to prevent the earth from turning into barren sands?
How can we be patriots and not lend a helping hand?
What else is a country, but its people and its land?

They say that they are patriots, because it fills them with such glee
to send our young folks overseas to be killed by enemies.
They say that they are patriots, but they would never think
to tutor some poor kids to help them stay out of the clink.

A country's not a piece of cloth, or words we say by rote;
a country's not a song we sing before we watch a sport.
And love's not just a feeling, it's something that we do,
every day, in every way, in everything we choose.


copyright 1992 Patricia M. Shannon

I have an acquaintance named Sue
who believes all religions are true
because she can't tell
which will send her to hell
if she doesn't sit in its pew!

type of religion affects health of community

ScienceDaily (July 3, 2008)
Blanchard found that people live longer in areas with a large number of Catholic and Mainline Protestant churches. He offers two key reasons for these findings.

"First, these types of churches have what's known as a 'worldly perspective.' Instead of solely focusing on the afterlife, they place a significant emphasis on the current needs of their communities," he said. These religions commonly organize outreach efforts for the needy and homeless, invest in the health infrastructures of their town and participate in other forms of public charity.

"Secondly, these congregations tend to create bridging ties in communities that lead to greater social cohesion among citizens," said Blanchard. This enhanced sense of connection between people provides collective encouragement for healthy behavior.

In contrast to Catholics and Mainline Protestant congregations, Conservative Protestant churches have a mixed effect on community health. The "otherworldly" character of Conservative Protestantism leads congregations in this tradition to focus on the afterlife. Conservative Protestantism is also a more individualistic faith, one in which the believer's personal relationship with God is paramount. These types of churches are thought to downplay the importance of using collective action, including human institutions, to improve the world. Communities dominated by Conservative Protestant churches tend to have higher mortality rates.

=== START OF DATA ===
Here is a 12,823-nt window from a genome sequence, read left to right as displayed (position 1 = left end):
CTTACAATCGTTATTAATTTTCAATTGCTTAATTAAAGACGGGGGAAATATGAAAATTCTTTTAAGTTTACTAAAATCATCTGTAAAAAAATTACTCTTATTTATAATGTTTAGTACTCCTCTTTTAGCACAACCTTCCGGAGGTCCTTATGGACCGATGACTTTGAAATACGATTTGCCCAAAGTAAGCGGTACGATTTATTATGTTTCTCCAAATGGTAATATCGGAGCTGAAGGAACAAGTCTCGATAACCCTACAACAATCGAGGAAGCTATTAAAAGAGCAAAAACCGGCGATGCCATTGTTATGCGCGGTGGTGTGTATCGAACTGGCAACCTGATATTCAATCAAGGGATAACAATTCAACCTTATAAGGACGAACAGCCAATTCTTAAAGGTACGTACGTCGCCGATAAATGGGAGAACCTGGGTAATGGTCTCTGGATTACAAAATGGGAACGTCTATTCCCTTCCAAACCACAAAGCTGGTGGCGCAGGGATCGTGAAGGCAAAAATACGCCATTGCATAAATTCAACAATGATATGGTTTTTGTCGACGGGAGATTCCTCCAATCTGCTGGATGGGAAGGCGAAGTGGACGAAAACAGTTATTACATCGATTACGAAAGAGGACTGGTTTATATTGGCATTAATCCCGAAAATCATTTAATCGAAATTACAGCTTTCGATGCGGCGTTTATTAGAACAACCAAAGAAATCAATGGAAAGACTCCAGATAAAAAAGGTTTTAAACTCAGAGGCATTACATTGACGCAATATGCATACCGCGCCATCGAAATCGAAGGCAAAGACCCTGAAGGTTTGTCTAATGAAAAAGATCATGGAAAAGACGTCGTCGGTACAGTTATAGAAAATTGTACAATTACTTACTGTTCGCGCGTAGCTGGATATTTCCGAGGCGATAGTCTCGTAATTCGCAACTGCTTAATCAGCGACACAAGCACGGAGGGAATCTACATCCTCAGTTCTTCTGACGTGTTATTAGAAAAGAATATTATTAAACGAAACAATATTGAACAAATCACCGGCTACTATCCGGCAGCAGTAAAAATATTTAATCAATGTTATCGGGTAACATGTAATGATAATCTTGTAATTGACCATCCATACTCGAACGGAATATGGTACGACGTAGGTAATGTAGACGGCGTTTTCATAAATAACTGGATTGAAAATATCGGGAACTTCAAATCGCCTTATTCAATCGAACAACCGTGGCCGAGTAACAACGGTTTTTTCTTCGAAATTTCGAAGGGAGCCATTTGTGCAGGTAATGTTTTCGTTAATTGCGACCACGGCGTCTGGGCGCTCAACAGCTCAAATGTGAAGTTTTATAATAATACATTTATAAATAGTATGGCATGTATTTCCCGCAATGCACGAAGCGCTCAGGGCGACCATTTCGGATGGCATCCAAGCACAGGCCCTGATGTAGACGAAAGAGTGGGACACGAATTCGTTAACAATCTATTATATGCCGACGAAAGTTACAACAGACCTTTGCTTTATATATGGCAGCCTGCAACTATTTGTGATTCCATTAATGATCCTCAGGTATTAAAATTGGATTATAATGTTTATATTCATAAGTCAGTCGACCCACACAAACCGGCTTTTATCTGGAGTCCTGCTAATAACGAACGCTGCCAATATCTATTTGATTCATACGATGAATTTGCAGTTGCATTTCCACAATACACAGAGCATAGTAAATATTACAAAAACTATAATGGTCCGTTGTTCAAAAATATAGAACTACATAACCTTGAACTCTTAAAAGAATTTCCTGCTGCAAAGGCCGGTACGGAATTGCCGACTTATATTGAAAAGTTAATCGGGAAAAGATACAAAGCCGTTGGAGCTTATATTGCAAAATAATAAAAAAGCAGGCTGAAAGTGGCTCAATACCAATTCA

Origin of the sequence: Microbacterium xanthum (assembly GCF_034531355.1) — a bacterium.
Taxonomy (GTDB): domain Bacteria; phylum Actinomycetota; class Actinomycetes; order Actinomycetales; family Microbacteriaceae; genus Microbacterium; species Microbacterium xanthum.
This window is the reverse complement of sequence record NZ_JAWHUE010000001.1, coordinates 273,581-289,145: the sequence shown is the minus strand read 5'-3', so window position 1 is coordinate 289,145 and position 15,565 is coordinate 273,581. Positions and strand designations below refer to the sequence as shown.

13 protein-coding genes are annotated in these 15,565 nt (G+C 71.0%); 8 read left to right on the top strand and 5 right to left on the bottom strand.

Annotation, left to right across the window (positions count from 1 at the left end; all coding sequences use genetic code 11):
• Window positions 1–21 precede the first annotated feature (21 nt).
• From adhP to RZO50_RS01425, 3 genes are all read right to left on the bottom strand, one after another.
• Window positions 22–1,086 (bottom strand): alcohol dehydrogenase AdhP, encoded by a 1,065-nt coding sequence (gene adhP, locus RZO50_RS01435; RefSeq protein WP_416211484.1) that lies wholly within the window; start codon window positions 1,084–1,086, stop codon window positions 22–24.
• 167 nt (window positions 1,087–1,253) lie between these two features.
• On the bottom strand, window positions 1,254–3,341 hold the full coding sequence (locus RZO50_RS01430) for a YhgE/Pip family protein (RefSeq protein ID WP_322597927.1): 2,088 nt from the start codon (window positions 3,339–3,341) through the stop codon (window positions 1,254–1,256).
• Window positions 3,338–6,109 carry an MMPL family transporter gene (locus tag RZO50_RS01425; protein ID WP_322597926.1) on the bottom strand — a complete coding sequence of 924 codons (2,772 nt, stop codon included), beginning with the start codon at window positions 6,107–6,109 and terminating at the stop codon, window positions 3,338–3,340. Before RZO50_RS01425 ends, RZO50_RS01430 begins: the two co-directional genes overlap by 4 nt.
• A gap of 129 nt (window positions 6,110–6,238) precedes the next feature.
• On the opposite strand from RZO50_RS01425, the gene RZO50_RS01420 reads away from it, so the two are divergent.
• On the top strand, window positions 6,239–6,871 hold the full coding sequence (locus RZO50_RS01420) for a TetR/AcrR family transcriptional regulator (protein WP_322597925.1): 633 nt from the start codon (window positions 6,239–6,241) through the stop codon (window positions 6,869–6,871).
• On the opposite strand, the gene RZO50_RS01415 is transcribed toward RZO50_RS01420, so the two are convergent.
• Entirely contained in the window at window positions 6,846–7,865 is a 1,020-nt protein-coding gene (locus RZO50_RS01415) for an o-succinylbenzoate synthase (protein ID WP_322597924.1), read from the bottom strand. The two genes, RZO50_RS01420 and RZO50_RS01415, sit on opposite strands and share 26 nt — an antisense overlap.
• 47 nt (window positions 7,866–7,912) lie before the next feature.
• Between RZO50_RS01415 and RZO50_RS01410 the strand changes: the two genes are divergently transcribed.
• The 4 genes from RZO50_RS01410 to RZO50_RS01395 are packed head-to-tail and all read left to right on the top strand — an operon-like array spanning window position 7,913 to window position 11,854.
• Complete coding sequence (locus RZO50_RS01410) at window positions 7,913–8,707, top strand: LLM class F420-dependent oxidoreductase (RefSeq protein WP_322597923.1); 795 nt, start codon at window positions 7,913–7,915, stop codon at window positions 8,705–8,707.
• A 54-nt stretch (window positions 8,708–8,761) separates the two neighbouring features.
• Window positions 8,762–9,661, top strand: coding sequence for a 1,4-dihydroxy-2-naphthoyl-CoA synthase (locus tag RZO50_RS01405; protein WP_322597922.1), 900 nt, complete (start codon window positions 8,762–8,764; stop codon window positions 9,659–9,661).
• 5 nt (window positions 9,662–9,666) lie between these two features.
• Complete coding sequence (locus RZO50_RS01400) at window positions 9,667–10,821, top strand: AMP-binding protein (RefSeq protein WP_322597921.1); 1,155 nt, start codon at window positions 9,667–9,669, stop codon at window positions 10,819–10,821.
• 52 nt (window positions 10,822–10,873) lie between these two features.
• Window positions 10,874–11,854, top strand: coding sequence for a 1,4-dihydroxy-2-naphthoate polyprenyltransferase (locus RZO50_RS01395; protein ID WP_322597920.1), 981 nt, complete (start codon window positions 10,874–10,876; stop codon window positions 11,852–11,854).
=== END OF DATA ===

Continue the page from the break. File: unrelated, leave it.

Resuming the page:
However, this finding has an important caveat, because there are different types of Conservative Protestant churches, namely, Fundamentalist, Pentecostal and Evangelical.

"We find that a greater presence of Fundamentalist and Pentecostal congregations is associated with higher rates of mortality, but communities with a large number of Evangelical congregations have better health outcomes," said Blanchard. "Evangelical congregations do a better job of engaging the broader community and promoting social connectedness that is so essential for longer life expectancies. Fundamentalist congregations tend to be more reclusive, and this insularity is linked with higher mortality rates."

What happened to the end of science?

Just a few years ago, some physicists were talking about the end of science, that humans had supposedly learned everything about science. Of course, anybody interested in biology knew that was sill. And they keep learning new things about physics.

ScienceDaily (July 4, 2008)
Some Fundamental Interactions Of Matter Found To Be Fundamentally Different Than Thought

When an atom collides with a molecule, traditional wisdom said the atom had to strike one end of the molecule hard to deliver energy to it. People thought a glancing blow from an atom would be useless in terms of energy transfer, but that turns out not to be the case, according to the researchers.

Wednesday, July 02, 2008

Species Extinction Threat Underestimated Due To Math Glitch

ScienceDaily (July 3, 2008) — Extinction risks for natural populations of endangered species are likely being underestimated by as much as 100-fold because of a mathematical "misdiagnosis," according to a new study led by a University of Colorado at Boulder researcher.

Efficient lighting